June 13, 2019

Diving and Driving into Summer Holidays


Diving and Driving into Summer Holidays
Best low-budget suspense thriller of the year. Lilu Dallas

Throwback Thursday

Mikhail Alexandrovich, last tsar of Russia
Mikhail Alexandrovich, last tsar of Russia. / Wikimedia Commons

One hundred and one years ago, the real last tsar of Russia — not Nicholas II — was assassinated by the Bolsheviks. He had only been tsar for one day and never wanted the job. Learn more about Mikhail Alexandrovich, last Emperor of All the Russias, on Russian Life {digital subscription required}.

A Holiday for Patriots, A Game for Anti-Patriots

1. An odd Russia Day. On Tuesday, Meduza journalist Ivan Golunov, who was arrested last week on trumped-up charges, was freed after public backlash. The next day was Russia Day, and things proceeded weirdly normally. Cities all around Russia put on historical exhibits, parades, outdoor concerts, and festivals celebrating indigenous traditions. In St. Petersburg, 500 military brass band players got together to put on the world’s largest ever performance of “Flight of the Bumblebee.” The only sign of the previous week’s unrest was the arrest of over 500 protestors in Moscow. On the one hand, you want to say “С Днем России”…but on the other hand, you really can’t.

World's largest performance of "Flight of the Bumblebee"
A giant brass band honors a tiny bee. / Elena Kalinina

2. Driving under the sea. On Sakhalin Island, a truck driver needed to get across a strip of beach, but he missed the low tide. So what did he do? Simple: he drove into the sea (the action starts 30 seconds in). At various times it looked like the truck was going to get drawn in, but slowly but surely, the driver navigated his way out. Once he drove onshore, he opened the door to let the water out, wiped the inside of the windshield, and calmly drove away. So the next time you feel all at sea, take a cue from this guy and just ride the wave.

3. Fifty shades of Stalin? This October sees the debut of a video game self-explanatorily entitled “Sex with Stalin.” If that sounds outrageous, check out some of the reactions: One Communist Party official demanded a police investigation, but stopped short of calling for a ban, because “If we reacted to the breath of every idiot…” But maybe there’s a deeper meaning behind this. One researcher on Soviet culture sees the game as “evidence of how post-Soviet masculinity fantasizes about the overthrow of the symbolic father while still being inside the original phallic structure.” We think the developers are just trolling… but we are glad someone is trying to sort through the fray.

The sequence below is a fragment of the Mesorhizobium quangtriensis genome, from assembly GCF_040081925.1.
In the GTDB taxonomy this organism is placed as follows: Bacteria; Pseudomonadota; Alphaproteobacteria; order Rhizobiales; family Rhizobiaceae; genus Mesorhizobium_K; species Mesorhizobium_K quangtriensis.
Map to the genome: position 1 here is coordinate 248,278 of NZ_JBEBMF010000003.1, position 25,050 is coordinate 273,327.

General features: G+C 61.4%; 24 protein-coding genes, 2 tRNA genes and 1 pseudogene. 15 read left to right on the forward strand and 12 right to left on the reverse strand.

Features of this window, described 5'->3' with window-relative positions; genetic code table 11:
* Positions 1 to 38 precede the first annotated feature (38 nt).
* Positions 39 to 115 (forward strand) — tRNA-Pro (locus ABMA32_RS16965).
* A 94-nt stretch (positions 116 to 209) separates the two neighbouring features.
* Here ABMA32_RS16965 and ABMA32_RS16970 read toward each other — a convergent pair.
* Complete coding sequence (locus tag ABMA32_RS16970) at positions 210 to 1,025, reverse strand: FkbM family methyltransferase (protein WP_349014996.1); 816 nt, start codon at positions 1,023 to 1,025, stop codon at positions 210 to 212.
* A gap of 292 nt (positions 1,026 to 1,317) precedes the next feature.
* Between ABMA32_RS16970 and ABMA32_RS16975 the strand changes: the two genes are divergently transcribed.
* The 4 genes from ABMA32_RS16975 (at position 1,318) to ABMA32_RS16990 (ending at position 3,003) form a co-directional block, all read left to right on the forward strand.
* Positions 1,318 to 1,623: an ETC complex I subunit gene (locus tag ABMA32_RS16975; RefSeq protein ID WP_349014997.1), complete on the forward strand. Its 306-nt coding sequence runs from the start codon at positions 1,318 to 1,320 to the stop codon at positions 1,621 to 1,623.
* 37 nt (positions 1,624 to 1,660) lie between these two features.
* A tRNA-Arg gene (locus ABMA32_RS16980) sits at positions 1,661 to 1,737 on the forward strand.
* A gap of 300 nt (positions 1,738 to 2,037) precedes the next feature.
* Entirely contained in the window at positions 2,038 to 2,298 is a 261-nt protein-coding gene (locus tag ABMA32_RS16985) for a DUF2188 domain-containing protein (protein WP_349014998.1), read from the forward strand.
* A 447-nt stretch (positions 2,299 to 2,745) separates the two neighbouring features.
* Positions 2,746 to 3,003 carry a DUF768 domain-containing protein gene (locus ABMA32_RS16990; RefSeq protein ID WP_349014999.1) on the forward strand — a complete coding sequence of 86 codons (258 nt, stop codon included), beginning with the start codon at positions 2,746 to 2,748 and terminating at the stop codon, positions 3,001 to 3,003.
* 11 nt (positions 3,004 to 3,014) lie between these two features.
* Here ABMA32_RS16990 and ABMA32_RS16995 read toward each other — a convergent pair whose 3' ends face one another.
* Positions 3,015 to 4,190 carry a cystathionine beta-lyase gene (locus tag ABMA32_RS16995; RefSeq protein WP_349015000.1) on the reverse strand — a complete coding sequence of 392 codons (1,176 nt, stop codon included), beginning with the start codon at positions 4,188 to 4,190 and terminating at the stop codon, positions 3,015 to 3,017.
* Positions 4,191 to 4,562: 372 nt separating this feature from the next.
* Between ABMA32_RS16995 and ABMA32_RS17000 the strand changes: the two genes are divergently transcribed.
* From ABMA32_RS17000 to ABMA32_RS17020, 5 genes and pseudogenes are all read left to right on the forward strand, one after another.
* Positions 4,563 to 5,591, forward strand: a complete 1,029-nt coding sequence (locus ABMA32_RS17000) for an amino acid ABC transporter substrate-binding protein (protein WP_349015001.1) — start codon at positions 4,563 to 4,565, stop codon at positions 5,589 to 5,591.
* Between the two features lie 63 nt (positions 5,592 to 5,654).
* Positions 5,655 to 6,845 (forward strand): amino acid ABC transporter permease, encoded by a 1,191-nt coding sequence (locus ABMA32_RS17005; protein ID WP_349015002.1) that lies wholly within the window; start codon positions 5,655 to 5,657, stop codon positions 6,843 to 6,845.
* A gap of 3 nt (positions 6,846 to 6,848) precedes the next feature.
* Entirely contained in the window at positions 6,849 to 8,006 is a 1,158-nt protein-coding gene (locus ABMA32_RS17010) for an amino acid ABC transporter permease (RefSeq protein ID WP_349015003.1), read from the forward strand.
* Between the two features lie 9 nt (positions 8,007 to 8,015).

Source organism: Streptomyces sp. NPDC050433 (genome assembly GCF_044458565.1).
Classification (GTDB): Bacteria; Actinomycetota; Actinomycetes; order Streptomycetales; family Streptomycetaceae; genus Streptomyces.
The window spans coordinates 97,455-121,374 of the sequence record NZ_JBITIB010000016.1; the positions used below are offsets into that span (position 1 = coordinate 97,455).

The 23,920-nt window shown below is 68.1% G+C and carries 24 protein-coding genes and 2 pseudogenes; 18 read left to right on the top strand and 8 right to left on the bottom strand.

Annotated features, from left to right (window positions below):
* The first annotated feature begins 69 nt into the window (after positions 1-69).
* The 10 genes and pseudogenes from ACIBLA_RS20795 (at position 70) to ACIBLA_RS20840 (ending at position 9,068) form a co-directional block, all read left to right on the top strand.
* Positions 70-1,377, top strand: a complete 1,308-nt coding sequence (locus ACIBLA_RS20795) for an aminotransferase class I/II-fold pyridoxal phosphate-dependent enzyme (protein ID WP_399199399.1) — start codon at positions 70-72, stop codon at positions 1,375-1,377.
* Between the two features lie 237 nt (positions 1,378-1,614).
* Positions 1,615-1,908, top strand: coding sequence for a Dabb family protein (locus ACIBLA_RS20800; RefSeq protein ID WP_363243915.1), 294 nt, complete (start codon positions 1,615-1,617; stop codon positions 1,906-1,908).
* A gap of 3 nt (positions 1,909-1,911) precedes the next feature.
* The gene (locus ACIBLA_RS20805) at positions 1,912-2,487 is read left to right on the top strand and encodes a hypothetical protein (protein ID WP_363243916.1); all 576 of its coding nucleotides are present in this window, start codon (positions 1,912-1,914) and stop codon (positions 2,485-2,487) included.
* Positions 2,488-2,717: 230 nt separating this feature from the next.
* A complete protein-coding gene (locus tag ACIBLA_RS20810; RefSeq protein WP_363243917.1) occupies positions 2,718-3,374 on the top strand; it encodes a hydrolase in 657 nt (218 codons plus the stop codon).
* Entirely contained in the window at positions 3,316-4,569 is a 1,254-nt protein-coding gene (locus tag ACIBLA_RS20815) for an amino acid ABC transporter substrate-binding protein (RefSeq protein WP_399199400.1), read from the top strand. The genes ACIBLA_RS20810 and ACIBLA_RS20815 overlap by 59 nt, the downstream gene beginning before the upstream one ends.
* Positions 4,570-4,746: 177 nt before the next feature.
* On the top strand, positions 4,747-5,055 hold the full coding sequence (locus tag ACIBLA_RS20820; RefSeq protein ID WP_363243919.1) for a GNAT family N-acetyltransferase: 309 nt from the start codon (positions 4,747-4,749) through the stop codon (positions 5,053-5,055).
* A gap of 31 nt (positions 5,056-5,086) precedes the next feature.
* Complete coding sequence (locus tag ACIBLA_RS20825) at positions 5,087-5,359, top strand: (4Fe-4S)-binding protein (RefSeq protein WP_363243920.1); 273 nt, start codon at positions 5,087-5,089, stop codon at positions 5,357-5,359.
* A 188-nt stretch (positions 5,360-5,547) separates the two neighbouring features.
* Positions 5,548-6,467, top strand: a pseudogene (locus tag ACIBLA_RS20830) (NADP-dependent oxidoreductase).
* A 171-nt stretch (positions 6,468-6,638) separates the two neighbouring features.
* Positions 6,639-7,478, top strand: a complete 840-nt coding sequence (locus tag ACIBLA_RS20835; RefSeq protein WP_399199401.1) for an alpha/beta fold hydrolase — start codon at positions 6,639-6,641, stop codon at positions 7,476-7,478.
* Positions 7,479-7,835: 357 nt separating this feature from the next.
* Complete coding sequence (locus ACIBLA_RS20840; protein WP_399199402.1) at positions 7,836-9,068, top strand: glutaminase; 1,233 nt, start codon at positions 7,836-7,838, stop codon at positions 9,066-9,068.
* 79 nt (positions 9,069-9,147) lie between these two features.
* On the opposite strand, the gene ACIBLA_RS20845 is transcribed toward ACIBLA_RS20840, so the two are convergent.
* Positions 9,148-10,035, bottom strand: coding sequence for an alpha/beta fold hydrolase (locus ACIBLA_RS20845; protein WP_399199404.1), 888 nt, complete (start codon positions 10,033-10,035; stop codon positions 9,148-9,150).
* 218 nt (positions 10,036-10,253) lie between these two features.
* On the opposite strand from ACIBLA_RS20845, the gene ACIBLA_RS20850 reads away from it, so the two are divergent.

Screencap from forthcoming "Sex with Stalin" game
Our reaction exactly. / Steam

Blog Spotlight

Scoot on over and read Katrina Keegan’s story on scooters in Russia.

In Odder News

Bear strolling into Kamchatka airport
He doesn’t need security because he is the security. / Kamchatka Info
  • Welcome to Kamchatka Bearport! A bear strolled through a security gate onto the tarmac of a Kamchatka airport. (Pun credits to the Siberian Times.)
  • Ahead of the St. Petersburg Economic Forum, workers painted the grass along a highway green. Now the grass will always be greener on the other side.
  • How many words does Russian have for drunkenness? A Soviet-born sports writer reveals all in this epic thread of 25 tweets.

Quote of the Week

“Yay, it’s summer!”

— A Norilsk resident running out into the snow in short sleeves and shorts

Want more where this comes from? Give your inbox the gift of TWERF, our Thursday newsletter on the quirkiest, obscurest, and Russianest of Russian happenings of the week.

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Some of Our Books

At the Circus (bilingual)

At the Circus (bilingual)

This wonderful novella by Alexander Kuprin tells the story of the wrestler Arbuzov and his battle against a renowned American wrestler. Rich in detail and characterization, At the Circus brims with excitement and life. You can smell the sawdust in the big top, see the vivid and colorful characters, sense the tension build as Arbuzov readies to face off against the American.
Maria's War: A Soldier's Autobiography

Maria's War: A Soldier's Autobiography